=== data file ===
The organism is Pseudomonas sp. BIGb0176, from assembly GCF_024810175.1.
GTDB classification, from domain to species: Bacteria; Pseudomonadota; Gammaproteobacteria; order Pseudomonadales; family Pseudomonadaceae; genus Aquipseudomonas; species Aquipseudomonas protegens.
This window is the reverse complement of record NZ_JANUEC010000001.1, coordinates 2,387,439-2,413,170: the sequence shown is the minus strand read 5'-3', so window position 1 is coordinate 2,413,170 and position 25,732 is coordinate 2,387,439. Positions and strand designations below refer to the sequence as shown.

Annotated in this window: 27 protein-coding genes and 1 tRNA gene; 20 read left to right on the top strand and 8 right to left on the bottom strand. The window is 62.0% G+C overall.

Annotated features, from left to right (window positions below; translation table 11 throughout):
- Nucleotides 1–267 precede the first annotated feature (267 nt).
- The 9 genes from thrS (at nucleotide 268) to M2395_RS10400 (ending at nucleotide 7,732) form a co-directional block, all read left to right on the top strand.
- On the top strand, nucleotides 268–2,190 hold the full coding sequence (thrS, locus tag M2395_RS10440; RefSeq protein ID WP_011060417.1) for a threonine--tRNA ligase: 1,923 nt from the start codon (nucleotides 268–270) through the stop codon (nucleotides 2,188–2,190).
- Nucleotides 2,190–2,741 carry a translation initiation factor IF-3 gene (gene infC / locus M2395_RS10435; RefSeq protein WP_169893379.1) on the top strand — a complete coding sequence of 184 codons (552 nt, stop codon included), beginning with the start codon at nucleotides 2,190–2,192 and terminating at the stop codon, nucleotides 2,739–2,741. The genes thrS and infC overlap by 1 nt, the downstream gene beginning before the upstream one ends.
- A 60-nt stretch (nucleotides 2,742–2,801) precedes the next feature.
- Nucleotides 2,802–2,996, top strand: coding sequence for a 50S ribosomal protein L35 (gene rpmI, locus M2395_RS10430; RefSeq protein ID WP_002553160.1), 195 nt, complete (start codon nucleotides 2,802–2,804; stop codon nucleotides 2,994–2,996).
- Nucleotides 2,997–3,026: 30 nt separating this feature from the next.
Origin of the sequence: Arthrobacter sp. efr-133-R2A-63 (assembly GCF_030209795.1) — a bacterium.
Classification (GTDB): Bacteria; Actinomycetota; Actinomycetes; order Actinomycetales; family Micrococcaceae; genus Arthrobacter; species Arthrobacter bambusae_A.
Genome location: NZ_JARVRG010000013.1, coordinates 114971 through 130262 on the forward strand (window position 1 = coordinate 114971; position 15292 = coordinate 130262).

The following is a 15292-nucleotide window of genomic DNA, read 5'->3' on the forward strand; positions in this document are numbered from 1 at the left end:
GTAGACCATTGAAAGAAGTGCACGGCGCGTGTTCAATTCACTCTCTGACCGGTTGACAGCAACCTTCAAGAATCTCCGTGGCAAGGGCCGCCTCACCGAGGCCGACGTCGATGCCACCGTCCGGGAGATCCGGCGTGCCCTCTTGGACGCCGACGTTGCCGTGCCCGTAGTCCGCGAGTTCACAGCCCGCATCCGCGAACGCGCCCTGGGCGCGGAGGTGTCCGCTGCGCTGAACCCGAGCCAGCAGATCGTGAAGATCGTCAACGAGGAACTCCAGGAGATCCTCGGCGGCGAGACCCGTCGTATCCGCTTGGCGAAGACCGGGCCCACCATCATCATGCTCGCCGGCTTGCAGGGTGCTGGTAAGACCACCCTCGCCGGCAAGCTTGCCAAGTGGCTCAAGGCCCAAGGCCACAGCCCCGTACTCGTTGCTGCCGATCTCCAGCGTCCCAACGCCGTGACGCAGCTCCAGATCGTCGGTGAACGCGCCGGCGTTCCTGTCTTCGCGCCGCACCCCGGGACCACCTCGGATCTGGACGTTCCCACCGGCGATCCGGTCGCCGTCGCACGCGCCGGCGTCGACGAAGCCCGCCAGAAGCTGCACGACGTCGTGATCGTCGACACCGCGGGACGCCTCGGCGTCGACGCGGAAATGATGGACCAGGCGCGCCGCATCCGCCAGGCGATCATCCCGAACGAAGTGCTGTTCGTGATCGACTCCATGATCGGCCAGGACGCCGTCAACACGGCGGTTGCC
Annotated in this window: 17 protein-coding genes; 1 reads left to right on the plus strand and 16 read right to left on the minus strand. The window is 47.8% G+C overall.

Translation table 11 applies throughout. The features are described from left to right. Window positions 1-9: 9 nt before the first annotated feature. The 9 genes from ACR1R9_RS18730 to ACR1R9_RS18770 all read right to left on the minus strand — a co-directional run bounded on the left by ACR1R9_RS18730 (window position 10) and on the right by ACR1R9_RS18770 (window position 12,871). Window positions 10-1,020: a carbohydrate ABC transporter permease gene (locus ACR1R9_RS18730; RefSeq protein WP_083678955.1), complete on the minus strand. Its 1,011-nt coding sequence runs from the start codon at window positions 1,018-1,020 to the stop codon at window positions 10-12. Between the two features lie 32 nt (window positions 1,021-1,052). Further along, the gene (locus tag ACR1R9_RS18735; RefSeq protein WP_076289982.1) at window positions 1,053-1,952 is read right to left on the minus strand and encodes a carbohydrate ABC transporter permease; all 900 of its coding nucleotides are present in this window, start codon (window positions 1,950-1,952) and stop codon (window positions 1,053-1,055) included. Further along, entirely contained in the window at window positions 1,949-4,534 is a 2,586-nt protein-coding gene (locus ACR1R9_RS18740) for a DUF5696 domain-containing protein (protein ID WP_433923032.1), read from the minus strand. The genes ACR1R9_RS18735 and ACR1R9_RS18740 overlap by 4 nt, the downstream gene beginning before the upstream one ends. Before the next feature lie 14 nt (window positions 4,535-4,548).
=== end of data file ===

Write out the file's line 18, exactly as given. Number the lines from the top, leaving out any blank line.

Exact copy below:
Annotated in this window: 17 protein-coding genes; 1 reads left to right on the plus strand and 16 read right to left on the minus strand. The window is 47.8% G+C overall.